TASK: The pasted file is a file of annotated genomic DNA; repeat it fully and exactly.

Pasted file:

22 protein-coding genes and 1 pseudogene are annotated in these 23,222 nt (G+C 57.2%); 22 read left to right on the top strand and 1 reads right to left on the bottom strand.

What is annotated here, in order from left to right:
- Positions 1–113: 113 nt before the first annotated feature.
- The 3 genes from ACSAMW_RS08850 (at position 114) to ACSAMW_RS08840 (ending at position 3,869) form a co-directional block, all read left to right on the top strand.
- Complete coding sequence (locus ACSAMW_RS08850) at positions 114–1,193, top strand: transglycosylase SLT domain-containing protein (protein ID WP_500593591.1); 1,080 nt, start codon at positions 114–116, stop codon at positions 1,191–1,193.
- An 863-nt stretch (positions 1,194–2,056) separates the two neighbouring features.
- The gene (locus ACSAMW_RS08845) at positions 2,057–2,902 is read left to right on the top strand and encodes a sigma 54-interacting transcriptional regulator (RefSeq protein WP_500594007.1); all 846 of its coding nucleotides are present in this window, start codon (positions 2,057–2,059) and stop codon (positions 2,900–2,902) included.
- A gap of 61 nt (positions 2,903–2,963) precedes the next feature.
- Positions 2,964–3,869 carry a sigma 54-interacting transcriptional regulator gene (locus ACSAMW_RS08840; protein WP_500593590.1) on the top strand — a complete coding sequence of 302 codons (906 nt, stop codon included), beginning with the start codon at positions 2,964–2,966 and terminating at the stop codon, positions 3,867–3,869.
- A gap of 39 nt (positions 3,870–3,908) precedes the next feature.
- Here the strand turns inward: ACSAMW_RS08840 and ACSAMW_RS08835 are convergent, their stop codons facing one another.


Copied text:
22 protein-coding genes and 1 pseudogene are annotated in these 23,222 nt (G+C 57.2%); 22 read left to right on the top strand and 1 reads right to left on the bottom strand.

What is annotated here, in order from left to right:
- Positions 1–113: 113 nt before the first annotated feature.
- The 3 genes from ACSAMW_RS08850 (at position 114) to ACSAMW_RS08840 (ending at position 3,869) form a co-directional block, all read left to right on the top strand.
- Complete coding sequence (locus ACSAMW_RS08850) at positions 114–1,193, top strand: transglycosylase SLT domain-containing protein (protein ID WP_500593591.1); 1,080 nt, start codon at positions 114–116, stop codon at positions 1,191–1,193.
- An 863-nt stretch (positions 1,194–2,056) separates the two neighbouring features.
- The gene (locus ACSAMW_RS08845) at positions 2,057–2,902 is read left to right on the top strand and encodes a sigma 54-interacting transcriptional regulator (RefSeq protein WP_500594007.1); all 846 of its coding nucleotides are present in this window, start codon (positions 2,057–2,059) and stop codon (positions 2,900–2,902) included.
- A gap of 61 nt (positions 2,903–2,963) precedes the next feature.
- Positions 2,964–3,869 carry a sigma 54-interacting transcriptional regulator gene (locus ACSAMW_RS08840; protein WP_500593590.1) on the top strand — a complete coding sequence of 302 codons (906 nt, stop codon included), beginning with the start codon at positions 2,964–2,966 and terminating at the stop codon, positions 3,867–3,869.
- A gap of 39 nt (positions 3,870–3,908) precedes the next feature.
- Here the strand turns inward: ACSAMW_RS08840 and ACSAMW_RS08835 are convergent, their stop codons facing one another.